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Is Storm Lake Dredging Era Coming to An End?


Posted on June 9, 2016

By Dana Larsen, Pilot-Tribune

Downtime and maintenance expense on the lake dredge are growing costly, without much production being seen for the money so far this season.

Currently dredging is at a standstill due to problems with the heat exchangers on the dredge boat. Only two full days of dredging have been done to date this season, and work is not expected to begin again until next week.

Local officials are in discussion with the contractor, Dredge America, on what to do about the lost time. The company is paid by the amount of silt removed, but the City is responsible for dredge maintenance, so will likely have to pay the company for time its crew is standing by unable to work.

City Manager Jim Patrick and Lake Improvement Commission leader Gary Lalone have met with the Iowa Department of Natural Resources about the future of the project.

While the community is committed to dredging over the next one or two more years, a decision will have to be made comparing dredge operations to the recommendations to the Fyra Report, in which an Omaha engineering company suggest using aluminum sulfate and engineered breakwater construction in the lake instead to deal with the turbidity issues.

“What will be the bigger bang for the buck? Yes, we have our new spoil site, but do we really have to fill it at this point?” Patrick asks.

One possibility is ceasing dredging but retaining the spoil site, which may be needed to hold material if breakwaters are constructed in the lake. “In reality it is the last place we have” in proximity to the lake, Patrick said of the spoil site.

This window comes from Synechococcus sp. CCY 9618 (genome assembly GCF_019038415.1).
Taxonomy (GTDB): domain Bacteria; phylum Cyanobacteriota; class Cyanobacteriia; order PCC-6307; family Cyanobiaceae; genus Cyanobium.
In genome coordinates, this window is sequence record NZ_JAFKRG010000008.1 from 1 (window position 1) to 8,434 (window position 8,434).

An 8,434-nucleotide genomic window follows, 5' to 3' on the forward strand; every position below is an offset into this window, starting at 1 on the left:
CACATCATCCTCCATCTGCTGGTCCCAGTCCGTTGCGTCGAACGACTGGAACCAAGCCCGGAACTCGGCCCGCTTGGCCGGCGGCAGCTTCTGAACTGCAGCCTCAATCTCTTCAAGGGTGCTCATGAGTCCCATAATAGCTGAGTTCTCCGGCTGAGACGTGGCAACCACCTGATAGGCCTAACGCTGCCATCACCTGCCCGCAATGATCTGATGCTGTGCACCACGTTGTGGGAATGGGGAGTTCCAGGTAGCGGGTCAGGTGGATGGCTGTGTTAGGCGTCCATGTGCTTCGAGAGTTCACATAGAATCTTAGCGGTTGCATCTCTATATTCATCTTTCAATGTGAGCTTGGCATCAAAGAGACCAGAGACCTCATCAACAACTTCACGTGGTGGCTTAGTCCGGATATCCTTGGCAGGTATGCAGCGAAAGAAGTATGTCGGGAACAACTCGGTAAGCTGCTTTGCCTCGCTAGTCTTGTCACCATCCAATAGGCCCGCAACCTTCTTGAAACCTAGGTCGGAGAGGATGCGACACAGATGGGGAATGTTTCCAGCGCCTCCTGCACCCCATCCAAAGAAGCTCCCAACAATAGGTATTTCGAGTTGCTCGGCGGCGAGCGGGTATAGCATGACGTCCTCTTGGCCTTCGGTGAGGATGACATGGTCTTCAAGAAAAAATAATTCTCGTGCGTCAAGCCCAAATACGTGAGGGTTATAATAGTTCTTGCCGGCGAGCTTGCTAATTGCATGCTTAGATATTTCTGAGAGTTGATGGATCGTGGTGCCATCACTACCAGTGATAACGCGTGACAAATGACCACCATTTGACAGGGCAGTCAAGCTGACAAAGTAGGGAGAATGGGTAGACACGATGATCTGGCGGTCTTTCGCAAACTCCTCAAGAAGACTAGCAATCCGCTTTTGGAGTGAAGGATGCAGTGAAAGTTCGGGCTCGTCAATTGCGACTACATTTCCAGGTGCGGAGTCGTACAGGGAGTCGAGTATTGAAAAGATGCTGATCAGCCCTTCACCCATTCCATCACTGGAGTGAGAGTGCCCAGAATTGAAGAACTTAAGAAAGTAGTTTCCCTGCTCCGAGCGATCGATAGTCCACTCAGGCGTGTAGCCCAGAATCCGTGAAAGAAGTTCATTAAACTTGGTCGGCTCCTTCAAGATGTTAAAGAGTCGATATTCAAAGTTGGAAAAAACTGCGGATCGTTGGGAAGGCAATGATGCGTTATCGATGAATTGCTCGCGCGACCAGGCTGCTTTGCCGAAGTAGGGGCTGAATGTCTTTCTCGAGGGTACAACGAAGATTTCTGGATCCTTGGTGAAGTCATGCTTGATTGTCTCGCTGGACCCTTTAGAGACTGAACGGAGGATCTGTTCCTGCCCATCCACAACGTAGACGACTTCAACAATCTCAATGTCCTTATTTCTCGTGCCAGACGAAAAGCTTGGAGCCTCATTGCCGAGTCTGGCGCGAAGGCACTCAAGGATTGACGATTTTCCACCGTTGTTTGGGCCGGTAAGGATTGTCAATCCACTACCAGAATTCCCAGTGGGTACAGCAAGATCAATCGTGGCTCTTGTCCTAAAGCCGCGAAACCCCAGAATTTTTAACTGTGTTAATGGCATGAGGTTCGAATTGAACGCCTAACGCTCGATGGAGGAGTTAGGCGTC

The dredge was purchased used by the county for $450,000. It was rebuilt about 10 years ago, but significant maintenance issues have plagued the project in recent years, including a couple of incidents of leaking oil spilling into the lake this spring.

The heat exchangers, a system that uses lake water to cool hydraulic fluid pumping through tubes, are the current problem. They have failed, been fixed, and failed again.

The dredge and related equipment was recently appraised at $1.2 million, and selling it is an option. That decision would have to involve the LIC, Patrick said.

The dredging project remains worthwhile, he adds. “We’re deepening the lake, and I think we’re still making progress. But alum treatments and wave breaks may be more beneficial at this point.”

The IDNR, City and LIC will continue discussions this summer toward a plan for the future of lake improvements. Local officials are also asking the DNR to consider increasing funding to the project.dred

The LIC has about $720,000 remaining in its dredging fund. A full season of dredging could cost as much as $750,000 under the contract with Dredge America, which does not include the price of the dredge repairs.

SOURCE: Pilot-Tribune

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